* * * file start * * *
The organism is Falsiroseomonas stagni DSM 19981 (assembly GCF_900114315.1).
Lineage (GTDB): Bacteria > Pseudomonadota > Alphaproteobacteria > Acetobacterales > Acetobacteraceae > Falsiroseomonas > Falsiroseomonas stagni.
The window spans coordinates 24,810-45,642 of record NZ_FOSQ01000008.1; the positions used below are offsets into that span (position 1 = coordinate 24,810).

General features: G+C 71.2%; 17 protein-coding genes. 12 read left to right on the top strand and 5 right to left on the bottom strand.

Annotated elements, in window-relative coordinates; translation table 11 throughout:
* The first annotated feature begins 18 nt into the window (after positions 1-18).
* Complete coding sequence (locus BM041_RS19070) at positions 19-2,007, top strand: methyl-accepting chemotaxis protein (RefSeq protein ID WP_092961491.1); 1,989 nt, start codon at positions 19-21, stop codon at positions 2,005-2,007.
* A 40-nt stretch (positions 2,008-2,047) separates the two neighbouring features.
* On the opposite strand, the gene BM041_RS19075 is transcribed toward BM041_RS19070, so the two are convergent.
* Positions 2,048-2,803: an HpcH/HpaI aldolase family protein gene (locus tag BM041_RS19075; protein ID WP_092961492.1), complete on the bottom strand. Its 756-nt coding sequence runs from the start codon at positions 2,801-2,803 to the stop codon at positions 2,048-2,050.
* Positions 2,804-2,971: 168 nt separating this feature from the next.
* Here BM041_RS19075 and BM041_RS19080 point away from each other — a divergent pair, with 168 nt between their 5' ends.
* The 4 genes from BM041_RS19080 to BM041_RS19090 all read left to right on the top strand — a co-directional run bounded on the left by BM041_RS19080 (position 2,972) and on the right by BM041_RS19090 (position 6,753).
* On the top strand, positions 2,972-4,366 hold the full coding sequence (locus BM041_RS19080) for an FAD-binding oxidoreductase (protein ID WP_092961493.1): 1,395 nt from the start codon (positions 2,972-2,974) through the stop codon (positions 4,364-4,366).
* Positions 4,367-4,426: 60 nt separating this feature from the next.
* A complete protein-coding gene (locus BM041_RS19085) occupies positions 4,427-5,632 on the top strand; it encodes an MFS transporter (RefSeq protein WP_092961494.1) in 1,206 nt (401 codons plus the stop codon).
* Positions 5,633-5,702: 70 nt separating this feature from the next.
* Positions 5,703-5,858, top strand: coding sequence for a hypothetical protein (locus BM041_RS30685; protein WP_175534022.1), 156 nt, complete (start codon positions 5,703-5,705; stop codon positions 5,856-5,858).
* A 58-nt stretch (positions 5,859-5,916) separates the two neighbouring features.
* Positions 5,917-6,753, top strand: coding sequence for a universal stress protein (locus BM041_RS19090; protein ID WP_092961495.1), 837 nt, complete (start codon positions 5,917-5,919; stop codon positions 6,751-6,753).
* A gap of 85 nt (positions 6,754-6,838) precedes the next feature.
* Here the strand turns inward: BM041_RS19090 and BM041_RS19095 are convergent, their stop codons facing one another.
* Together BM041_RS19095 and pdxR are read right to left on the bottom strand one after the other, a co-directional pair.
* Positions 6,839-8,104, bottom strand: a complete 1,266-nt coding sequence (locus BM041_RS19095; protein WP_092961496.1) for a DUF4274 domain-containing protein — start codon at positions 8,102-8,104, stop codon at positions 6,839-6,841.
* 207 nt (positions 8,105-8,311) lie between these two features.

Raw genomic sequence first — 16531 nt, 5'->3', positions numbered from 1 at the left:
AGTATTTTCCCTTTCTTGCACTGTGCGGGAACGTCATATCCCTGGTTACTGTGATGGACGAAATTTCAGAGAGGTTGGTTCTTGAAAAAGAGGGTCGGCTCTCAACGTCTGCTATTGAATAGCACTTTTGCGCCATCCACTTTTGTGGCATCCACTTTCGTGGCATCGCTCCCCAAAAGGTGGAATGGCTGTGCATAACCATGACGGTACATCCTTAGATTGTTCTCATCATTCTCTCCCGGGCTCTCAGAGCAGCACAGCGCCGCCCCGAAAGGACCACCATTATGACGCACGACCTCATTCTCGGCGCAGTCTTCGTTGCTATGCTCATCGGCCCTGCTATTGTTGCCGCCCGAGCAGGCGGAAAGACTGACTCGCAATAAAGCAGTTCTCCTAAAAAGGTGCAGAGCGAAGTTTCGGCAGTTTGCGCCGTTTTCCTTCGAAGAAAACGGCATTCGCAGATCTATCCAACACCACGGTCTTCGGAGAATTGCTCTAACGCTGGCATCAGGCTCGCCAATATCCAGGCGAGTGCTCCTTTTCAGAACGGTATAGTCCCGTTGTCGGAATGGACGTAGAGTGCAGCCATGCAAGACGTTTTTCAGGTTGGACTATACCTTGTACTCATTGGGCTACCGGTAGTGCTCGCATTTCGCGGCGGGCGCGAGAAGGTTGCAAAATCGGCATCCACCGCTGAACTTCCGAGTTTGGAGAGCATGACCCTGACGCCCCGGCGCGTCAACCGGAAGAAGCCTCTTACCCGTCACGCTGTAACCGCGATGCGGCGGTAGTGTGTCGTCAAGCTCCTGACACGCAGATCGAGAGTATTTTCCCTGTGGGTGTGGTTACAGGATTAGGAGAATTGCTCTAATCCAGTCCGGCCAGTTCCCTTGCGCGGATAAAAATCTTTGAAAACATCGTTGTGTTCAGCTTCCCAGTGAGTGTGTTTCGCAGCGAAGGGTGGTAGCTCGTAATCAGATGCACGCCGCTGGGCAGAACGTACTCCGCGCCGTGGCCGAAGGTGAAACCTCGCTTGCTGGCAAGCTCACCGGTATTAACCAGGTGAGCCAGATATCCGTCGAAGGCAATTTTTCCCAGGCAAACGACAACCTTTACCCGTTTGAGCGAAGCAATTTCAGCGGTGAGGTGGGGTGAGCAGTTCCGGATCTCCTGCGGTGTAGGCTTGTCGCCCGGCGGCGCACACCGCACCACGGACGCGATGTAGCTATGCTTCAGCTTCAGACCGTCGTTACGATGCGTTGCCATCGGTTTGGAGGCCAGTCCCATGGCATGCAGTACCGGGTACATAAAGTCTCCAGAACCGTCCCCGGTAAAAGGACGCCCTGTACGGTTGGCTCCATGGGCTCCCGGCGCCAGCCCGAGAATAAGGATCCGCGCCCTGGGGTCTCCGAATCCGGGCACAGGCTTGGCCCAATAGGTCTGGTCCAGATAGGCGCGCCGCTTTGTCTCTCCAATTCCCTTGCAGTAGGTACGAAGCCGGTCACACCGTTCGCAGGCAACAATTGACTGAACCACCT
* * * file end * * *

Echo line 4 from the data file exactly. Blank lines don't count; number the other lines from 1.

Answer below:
General features: G+C 71.2%; 17 protein-coding genes. 12 read left to right on the top strand and 5 right to left on the bottom strand.